Light Work is pleased to announce the 45th annual Light Work Grants in Photography. The 2019 recipients are Trevor Clement, Lali Khalid, and Reka Reisinger.
The Grants in Photography program is a part of Light Work's ongoing effort to provide support and encouragement to Central New York artists working in photography. Established in 1975, it is one of the longest-running photography fellowship programs in the country. Each recipient receives a $3,000 award, exhibits their work at Light Work, and appears in Contact Sheet: The Light Work Annual.
This year's judges were Kimberly Drew (writer, curator, founder, Black Contemporary Art), Eve Lyons (photo editor, The New York Times), and David Oresick (Executive Director, Silver Eye Center for Photography).
Trevor Clement is a visual artist, musician, and performance artist based in Syracuse, who uses photography with book art, installation, and sound. His photographic style opposes the cleanliness and simplicity of Western fine art photography by using heavy film grain, dust, and a modernized take on William Klein's "technique of no taboos." The do-it-yourself ethic, and the antisocial, violent, and sub-capitalist character of noise and hardcore-punk music all play a major role in Clement's thinking about visual art. He has contributed to music projects such as FAITH VOID, HUNTED DOWN, and WHITE GUILT, and was a major force in BADLANDS, an underground music and art space for all ages in Syracuse. He was a Light Work Grant recipient in 2014, has shown his work across New York State, and exhibited at the Fotofanziner Fotobokfestival in Oslo (Norway), the NoFound Photo Festival in Paris, and the San Francisco Center for the Book. Recently, Clement has focused on producing 'zines of his photos of professional wrestling and an audio interpretation of Gregory Halpern's ZZYZX.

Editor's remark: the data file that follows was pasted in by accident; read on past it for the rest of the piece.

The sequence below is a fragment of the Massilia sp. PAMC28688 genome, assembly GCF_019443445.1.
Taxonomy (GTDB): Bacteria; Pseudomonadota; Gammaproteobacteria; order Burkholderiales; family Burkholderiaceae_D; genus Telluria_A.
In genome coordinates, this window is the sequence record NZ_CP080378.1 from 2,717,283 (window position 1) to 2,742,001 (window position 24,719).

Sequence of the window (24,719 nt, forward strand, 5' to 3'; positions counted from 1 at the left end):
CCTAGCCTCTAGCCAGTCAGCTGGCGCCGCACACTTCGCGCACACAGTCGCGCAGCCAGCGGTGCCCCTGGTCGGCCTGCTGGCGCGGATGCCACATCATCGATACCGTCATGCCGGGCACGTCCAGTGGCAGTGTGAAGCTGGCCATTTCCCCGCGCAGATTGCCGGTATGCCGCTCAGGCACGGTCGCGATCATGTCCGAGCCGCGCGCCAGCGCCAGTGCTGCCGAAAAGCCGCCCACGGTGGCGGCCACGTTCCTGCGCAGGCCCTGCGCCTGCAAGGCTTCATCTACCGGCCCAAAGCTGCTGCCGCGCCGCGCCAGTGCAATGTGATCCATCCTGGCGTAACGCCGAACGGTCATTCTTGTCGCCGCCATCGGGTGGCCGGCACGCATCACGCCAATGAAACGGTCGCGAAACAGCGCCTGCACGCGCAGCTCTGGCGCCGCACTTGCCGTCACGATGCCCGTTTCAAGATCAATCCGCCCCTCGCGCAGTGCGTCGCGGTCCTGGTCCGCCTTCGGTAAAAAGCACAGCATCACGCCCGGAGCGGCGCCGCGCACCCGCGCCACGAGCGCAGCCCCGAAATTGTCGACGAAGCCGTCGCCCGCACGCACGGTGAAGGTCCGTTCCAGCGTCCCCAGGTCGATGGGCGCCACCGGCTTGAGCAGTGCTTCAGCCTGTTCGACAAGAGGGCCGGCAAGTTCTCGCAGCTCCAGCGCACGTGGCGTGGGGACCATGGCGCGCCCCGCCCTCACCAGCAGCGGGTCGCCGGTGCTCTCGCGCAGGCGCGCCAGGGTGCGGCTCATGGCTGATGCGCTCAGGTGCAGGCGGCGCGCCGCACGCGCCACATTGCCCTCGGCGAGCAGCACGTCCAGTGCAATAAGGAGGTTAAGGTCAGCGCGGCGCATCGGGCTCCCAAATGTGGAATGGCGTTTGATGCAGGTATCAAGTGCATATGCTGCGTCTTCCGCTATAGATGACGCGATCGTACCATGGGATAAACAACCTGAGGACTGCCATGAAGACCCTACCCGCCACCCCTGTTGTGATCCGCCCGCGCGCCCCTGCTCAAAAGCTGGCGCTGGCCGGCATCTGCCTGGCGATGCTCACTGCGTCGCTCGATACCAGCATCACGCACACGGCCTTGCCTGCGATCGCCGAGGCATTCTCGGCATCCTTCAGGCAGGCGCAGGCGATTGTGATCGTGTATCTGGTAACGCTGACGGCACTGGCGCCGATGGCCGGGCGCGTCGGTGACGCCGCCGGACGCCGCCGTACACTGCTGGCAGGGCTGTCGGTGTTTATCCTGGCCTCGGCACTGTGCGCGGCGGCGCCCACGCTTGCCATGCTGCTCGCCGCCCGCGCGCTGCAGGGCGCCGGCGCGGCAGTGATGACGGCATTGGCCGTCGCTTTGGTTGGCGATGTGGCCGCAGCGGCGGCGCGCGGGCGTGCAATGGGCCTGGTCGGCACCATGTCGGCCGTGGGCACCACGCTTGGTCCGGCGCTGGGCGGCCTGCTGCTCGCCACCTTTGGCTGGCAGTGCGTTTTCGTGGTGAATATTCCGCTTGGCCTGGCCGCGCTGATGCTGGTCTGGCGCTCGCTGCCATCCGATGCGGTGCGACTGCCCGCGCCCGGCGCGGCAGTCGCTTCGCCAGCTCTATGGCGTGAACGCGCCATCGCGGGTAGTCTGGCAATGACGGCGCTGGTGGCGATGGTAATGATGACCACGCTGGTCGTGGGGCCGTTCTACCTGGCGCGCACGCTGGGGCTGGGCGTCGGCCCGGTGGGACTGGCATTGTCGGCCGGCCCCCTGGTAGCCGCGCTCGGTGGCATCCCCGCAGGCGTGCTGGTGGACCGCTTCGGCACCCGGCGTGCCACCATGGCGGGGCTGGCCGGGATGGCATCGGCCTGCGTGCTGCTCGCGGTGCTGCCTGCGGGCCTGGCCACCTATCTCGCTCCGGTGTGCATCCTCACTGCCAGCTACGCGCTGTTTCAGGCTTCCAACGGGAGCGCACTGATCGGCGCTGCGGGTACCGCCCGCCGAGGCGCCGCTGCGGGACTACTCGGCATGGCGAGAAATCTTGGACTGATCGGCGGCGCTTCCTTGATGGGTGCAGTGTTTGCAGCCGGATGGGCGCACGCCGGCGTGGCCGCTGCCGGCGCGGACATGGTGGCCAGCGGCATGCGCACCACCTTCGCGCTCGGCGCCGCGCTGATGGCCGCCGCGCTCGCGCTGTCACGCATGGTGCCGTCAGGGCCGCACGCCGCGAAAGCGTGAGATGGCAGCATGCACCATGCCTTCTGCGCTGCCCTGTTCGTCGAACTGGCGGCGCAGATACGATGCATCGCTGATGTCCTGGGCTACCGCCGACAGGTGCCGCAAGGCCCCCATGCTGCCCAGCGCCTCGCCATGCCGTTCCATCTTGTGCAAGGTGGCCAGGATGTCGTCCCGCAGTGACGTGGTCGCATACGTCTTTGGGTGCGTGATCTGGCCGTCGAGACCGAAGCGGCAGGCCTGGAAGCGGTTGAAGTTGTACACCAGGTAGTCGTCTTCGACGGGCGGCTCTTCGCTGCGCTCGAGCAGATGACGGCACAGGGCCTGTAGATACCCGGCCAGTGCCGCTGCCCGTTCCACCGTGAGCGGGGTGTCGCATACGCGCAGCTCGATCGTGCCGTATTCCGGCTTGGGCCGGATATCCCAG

Lali Khalid addresses landscape and abstraction through documentary photography. Lali uses her work as a tool to explore themes of diaspora, identity, family, and home in her own life and the lives of people she photographs. Her images depict and document cultural and private conflicts, as well as emotive effects of natural light, through quiet, narrative allusions. She holds a B.F.A. in printmaking from the National College of Arts in Lahore (2003) and an M.F.A. in Photography from Pratt Institute (2009) where she was a Fulbright Scholar. She has shown her work in many galleries throughout Europe, Pakistan, and the US. Khalid is currently an Assistant Professor of Media Arts, Sciences and Studies at Ithaca College.
Through pictures of my family, personal journals, travels, and self-portraits, I document my personal experiences. The last couple of years have made me fathom and somewhat accept the difference, the difference others see. I have been in America since 2007, but somehow, I am still on the periphery, looking in. I am an outsider. Fighting the U.S. legal system and recognizing what it means to be "the other" has changed my approach to image making.
Reka Reisinger is a visual and historical archivist living in Burdett, New York. Reisinger graduated from Bard College (2004) and holds an MFA in photography from the Yale University School of Art. Reisinger was born in Budapest, Hungary, and returns frequently to photograph her homeland, the central focus of her work. Driven by a sense of urgency to collect visual cultural artifacts, she used her photographic practice to evoke the atmosphere she experienced during her frequent childhood visits to Hungary during the early post-communist era. Reisinger creates a sense of humor in her work while posing more profound questions about cultural identity during upheaval. She has participated in many group exhibitions nationally and internationally including The Camera Club of New York, The Center for Photography at Woodstock, Lisa Ruyter Gallery in Vienna (Austria), the Midlands Art Center in Birmingham (UK), The Sculpture Center in Long Island City, and the Swiss Institute in New York City.
I had the opportunity to experience Hungary at a pivotal time in its history subsequent to its opening up to the West. It was a unique period when antiquated traditions still persisted in the context of an increasingly modern world. I witnessed first hand an era when women in my grandmother's village still wore the traditional costume, a time before telephones and extensive highway systems, a time before shopping malls and mass media. Simultaneously, I observed the influx of western culture and the Hungarian people's varied reception and at times unusual interpretation of a lifestyle that was already familiar to me. My memories of this period shaped my interpretation of the Hungarian cultural landscape that I endeavor to portray in my photographs.